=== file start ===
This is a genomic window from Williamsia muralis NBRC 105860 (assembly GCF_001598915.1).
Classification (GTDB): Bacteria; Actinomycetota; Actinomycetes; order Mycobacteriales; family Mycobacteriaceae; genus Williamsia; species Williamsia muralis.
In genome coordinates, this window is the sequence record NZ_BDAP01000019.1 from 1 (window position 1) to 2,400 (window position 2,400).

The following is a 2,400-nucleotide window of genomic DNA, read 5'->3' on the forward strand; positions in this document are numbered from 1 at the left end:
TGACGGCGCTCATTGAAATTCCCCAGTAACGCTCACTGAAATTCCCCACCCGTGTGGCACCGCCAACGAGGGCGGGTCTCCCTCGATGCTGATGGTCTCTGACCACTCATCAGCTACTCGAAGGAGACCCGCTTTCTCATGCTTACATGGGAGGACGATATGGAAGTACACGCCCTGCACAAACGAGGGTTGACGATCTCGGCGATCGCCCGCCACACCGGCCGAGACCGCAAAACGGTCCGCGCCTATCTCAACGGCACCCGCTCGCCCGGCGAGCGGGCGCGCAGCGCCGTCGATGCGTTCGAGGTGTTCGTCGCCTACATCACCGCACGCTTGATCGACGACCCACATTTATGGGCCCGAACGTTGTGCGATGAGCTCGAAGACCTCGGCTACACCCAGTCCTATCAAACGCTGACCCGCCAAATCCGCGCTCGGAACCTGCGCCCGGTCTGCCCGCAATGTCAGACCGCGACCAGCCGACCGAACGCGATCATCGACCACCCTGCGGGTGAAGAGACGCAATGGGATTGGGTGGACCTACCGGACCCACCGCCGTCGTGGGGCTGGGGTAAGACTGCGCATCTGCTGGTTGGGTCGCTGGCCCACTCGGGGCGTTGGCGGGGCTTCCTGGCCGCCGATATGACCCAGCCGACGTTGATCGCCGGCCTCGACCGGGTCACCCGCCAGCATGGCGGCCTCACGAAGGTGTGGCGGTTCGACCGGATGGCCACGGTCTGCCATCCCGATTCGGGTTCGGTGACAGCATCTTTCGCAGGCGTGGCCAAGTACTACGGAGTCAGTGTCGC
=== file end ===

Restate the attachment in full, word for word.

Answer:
This is a genomic window from Williamsia muralis NBRC 105860 (assembly GCF_001598915.1).
Classification (GTDB): Bacteria; Actinomycetota; Actinomycetes; order Mycobacteriales; family Mycobacteriaceae; genus Williamsia; species Williamsia muralis.
In genome coordinates, this window is the sequence record NZ_BDAP01000019.1 from 1 (window position 1) to 2,400 (window position 2,400).

The following is a 2,400-nucleotide window of genomic DNA, read 5'->3' on the forward strand; positions in this document are numbered from 1 at the left end:
TGACGGCGCTCATTGAAATTCCCCAGTAACGCTCACTGAAATTCCCCACCCGTGTGGCACCGCCAACGAGGGCGGGTCTCCCTCGATGCTGATGGTCTCTGACCACTCATCAGCTACTCGAAGGAGACCCGCTTTCTCATGCTTACATGGGAGGACGATATGGAAGTACACGCCCTGCACAAACGAGGGTTGACGATCTCGGCGATCGCCCGCCACACCGGCCGAGACCGCAAAACGGTCCGCGCCTATCTCAACGGCACCCGCTCGCCCGGCGAGCGGGCGCGCAGCGCCGTCGATGCGTTCGAGGTGTTCGTCGCCTACATCACCGCACGCTTGATCGACGACCCACATTTATGGGCCCGAACGTTGTGCGATGAGCTCGAAGACCTCGGCTACACCCAGTCCTATCAAACGCTGACCCGCCAAATCCGCGCTCGGAACCTGCGCCCGGTCTGCCCGCAATGTCAGACCGCGACCAGCCGACCGAACGCGATCATCGACCACCCTGCGGGTGAAGAGACGCAATGGGATTGGGTGGACCTACCGGACCCACCGCCGTCGTGGGGCTGGGGTAAGACTGCGCATCTGCTGGTTGGGTCGCTGGCCCACTCGGGGCGTTGGCGGGGCTTCCTGGCCGCCGATATGACCCAGCCGACGTTGATCGCCGGCCTCGACCGGGTCACCCGCCAGCATGGCGGCCTCACGAAGGTGTGGCGGTTCGACCGGATGGCCACGGTCTGCCATCCCGATTCGGGTTCGGTGACAGCATCTTTCGCAGGCGTGGCCAAGTACTACGGAGTCAGTGTCGC